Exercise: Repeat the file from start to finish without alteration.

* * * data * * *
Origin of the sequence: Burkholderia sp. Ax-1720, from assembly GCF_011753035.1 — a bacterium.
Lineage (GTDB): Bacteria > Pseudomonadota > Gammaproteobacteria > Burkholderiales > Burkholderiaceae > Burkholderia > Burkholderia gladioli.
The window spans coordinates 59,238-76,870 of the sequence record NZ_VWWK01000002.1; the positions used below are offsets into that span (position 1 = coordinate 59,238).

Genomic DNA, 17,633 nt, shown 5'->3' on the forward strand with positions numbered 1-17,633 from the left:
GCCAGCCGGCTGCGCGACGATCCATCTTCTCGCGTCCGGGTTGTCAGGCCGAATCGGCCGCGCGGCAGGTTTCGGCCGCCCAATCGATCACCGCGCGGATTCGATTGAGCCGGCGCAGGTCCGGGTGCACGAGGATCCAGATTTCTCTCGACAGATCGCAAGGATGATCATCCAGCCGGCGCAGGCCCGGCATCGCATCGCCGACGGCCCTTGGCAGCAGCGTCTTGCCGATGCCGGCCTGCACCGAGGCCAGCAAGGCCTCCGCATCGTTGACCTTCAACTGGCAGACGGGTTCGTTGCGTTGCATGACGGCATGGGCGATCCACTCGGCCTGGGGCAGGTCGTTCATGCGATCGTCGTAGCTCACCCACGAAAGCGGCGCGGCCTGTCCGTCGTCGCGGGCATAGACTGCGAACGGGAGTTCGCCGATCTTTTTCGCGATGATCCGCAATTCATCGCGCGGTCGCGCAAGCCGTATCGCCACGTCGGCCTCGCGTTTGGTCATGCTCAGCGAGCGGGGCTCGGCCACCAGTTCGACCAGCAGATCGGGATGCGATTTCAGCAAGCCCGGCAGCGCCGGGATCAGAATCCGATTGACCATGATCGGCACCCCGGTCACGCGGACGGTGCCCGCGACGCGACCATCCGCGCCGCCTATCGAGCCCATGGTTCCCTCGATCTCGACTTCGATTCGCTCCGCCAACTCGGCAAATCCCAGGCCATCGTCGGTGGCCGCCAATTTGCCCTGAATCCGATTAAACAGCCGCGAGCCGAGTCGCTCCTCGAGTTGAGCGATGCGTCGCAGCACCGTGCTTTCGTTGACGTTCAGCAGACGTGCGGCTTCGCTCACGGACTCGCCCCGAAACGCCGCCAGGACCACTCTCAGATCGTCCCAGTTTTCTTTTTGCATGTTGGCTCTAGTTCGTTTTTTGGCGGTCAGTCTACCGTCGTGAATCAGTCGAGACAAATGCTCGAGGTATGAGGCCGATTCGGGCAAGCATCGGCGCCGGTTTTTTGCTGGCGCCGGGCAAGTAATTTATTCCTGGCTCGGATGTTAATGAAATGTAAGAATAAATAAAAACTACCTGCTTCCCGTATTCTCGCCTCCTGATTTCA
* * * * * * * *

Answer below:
Origin of the sequence: Burkholderia sp. Ax-1720, from assembly GCF_011753035.1 — a bacterium.
Lineage (GTDB): Bacteria > Pseudomonadota > Gammaproteobacteria > Burkholderiales > Burkholderiaceae > Burkholderia > Burkholderia gladioli.
The window spans coordinates 59,238-76,870 of the sequence record NZ_VWWK01000002.1; the positions used below are offsets into that span (position 1 = coordinate 59,238).

Genomic DNA, 17,633 nt, shown 5'->3' on the forward strand with positions numbered 1-17,633 from the left:
GCCAGCCGGCTGCGCGACGATCCATCTTCTCGCGTCCGGGTTGTCAGGCCGAATCGGCCGCGCGGCAGGTTTCGGCCGCCCAATCGATCACCGCGCGGATTCGATTGAGCCGGCGCAGGTCCGGGTGCACGAGGATCCAGATTTCTCTCGACAGATCGCAAGGATGATCATCCAGCCGGCGCAGGCCCGGCATCGCATCGCCGACGGCCCTTGGCAGCAGCGTCTTGCCGATGCCGGCCTGCACCGAGGCCAGCAAGGCCTCCGCATCGTTGACCTTCAACTGGCAGACGGGTTCGTTGCGTTGCATGACGGCATGGGCGATCCACTCGGCCTGGGGCAGGTCGTTCATGCGATCGTCGTAGCTCACCCACGAAAGCGGCGCGGCCTGTCCGTCGTCGCGGGCATAGACTGCGAACGGGAGTTCGCCGATCTTTTTCGCGATGATCCGCAATTCATCGCGCGGTCGCGCAAGCCGTATCGCCACGTCGGCCTCGCGTTTGGTCATGCTCAGCGAGCGGGGCTCGGCCACCAGTTCGACCAGCAGATCGGGATGCGATTTCAGCAAGCCCGGCAGCGCCGGGATCAGAATCCGATTGACCATGATCGGCACCCCGGTCACGCGGACGGTGCCCGCGACGCGACCATCCGCGCCGCCTATCGAGCCCATGGTTCCCTCGATCTCGACTTCGATTCGCTCCGCCAACTCGGCAAATCCCAGGCCATCGTCGGTGGCCGCCAATTTGCCCTGAATCCGATTAAACAGCCGCGAGCCGAGTCGCTCCTCGAGTTGAGCGATGCGTCGCAGCACCGTGCTTTCGTTGACGTTCAGCAGACGTGCGGCTTCGCTCACGGACTCGCCCCGAAACGCCGCCAGGACCACTCTCAGATCGTCCCAGTTTTCTTTTTGCATGTTGGCTCTAGTTCGTTTTTTGGCGGTCAGTCTACCGTCGTGAATCAGTCGAGACAAATGCTCGAGGTATGAGGCCGATTCGGGCAAGCATCGGCGCCGGTTTTTTGCTGGCGCCGGGCAAGTAATTTATTCCTGGCTCGGATGTTAATGAAATGTAAGAATAAATAAAAACTACCTGCTTCCCGTATTCTCGCCTCCTGATTTCA